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Bill Viola, The Sleepers, 1992

Video installation


7 metal barrels, 7 videos, 7 black and white surveillance monitors, 7 video players and 385 gallons of water, 524 x 584 cm (dimensions may vary according to presentation space)


Musée d’art contemporain de Montréal Collection A 92 1333 I 21

Bill Viola, The Sleepers, 1992, Video installation, Collection Musée d’art contemporain de Montréal. Photo: Louis Lussier, © Bill Viola


Part of the permanent collection of the Musée d’art contemporain de Montréal (MACM), The Sleepers is a work by American artist Bill Viola, born in New York (New York, United States) in 1951. Produced in Long Beach in 1992, the video installation consists of the following equipment: seven metal barrels, seven DVD, seven black and white surveillance monitors, seven DVD players and 385 gallons of water.


This video installation consists of seven barrels filled with water. At the bottom of each barrel is a monitor set in a waterproof metal casing sealed with a plate of tempered glass. Each monitor plays a looped video of approximately 30 minutes portraying the face of a person sleeping in real time. A different sleeper appears in each barrel, beneath the water. The room is illuminated only by the light emanating from the black and white monitors. The cables, concealed under a raised floor in the exhibition space, link each of the monitors to the video players in the technical booth.

The Sleepers has undergone a series of changes since it was acquired in 1992. The monitors used in the installation are modified by the artist’s studio and are difficult to replace. The use of water in an installation that requires electrical power demands certain precautions. For this reason, the artist had an engineer modify the monitors set inside the barrels, reducing the voltage in the power cables from 120 volts to 17 volts; these cables, running under the raised floor to the control room, are connected to a transformer which converts the voltage back to its initial 120 volts before connecting to the video players. An extended use of the monitors caused grey areas to appear on the monitor screens (screen burn-ins) rendering the images of the sleepers less sharp. In refurbishing this equipment, the MACM soon realized that the original models were no longer manufactured and comparable surveillance monitors are practically obsolete. As a short term conservation solution, the MACM purchased several last stock replacement monitors approved by the artist’s studio. While additional monitors are being stored for future use, quantities will eventually run out. Though not a permanent solution, this conservation approach nonetheless ensures that the work will properly function for the next several years.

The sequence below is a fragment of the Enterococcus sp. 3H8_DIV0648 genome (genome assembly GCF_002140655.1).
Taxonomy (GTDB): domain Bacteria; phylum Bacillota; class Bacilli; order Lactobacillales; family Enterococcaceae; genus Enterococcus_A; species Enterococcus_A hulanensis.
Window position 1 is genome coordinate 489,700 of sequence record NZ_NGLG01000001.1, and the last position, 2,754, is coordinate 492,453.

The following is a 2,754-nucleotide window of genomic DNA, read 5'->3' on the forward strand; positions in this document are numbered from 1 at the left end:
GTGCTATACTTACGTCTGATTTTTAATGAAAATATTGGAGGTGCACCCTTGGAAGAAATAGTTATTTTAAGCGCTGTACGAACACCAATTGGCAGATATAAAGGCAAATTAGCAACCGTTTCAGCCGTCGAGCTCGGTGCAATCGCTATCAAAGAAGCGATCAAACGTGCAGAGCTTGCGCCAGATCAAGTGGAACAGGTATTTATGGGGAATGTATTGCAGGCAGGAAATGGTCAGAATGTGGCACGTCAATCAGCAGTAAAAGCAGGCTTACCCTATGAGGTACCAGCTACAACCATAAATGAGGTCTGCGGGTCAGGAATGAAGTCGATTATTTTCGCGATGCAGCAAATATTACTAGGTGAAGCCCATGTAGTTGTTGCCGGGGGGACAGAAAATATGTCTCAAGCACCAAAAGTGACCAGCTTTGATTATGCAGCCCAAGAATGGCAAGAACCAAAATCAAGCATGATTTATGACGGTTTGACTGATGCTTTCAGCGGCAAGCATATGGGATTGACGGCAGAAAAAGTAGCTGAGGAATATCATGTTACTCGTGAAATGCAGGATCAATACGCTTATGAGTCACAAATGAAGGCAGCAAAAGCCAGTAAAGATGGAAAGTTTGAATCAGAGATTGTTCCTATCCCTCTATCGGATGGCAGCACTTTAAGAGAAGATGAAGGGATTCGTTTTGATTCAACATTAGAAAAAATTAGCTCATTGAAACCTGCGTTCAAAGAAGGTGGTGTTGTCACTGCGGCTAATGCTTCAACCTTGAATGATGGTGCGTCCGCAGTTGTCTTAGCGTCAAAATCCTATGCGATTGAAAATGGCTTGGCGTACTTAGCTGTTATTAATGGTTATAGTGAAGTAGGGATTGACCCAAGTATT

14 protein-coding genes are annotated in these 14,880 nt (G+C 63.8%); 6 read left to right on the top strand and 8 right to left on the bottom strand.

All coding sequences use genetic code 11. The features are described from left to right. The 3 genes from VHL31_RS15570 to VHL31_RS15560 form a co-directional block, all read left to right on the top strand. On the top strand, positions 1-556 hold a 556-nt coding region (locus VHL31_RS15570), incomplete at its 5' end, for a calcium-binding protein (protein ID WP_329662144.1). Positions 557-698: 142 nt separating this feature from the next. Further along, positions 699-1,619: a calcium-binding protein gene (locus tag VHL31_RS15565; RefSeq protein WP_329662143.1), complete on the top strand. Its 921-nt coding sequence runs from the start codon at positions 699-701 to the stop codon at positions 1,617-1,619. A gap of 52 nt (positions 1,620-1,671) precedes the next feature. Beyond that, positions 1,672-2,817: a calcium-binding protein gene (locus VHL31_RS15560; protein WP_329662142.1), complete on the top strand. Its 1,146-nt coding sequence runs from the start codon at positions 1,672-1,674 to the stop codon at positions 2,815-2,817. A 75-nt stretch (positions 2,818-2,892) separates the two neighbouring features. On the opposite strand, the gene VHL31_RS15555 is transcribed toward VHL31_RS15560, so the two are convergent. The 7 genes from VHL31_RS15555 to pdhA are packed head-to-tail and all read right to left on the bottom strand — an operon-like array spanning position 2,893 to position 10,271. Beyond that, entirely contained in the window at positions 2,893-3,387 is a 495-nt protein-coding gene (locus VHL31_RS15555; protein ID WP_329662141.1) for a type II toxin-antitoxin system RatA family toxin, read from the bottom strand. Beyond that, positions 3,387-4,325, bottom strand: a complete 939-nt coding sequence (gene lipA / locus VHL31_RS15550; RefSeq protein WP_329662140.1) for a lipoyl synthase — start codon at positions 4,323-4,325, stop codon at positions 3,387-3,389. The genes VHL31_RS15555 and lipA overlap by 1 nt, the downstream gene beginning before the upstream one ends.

Since its acquisition in 1992, The Sleepers has participated in several exhibitions in North America and Europe and has been regularly exhibited at the MACM. Due to an extended operation of the installation, the MACM required supplementary copies of the videos and needed to replace some of the video players. After consulting with the Bill Viola Studio, a migration of the original video support format was necessary. The Studio agreed to modify the video support from laserdisc to DVD and made recommendations for the purchase of eight new DVD players to replace the laserdisc players; seven are required for the installation of the work and one is kept in storage and serves as a spare. The DVD players are set up in a single-plug storage unit in the control room and take up less space than the previous laserdisc players. Before the migration, the artist remastered the work’s original videos to produce seven new submaster videotapes (digital Betacam format) as well as four DVD exhibition copies of each.


Descriptive table of Bill Viola, The Sleepers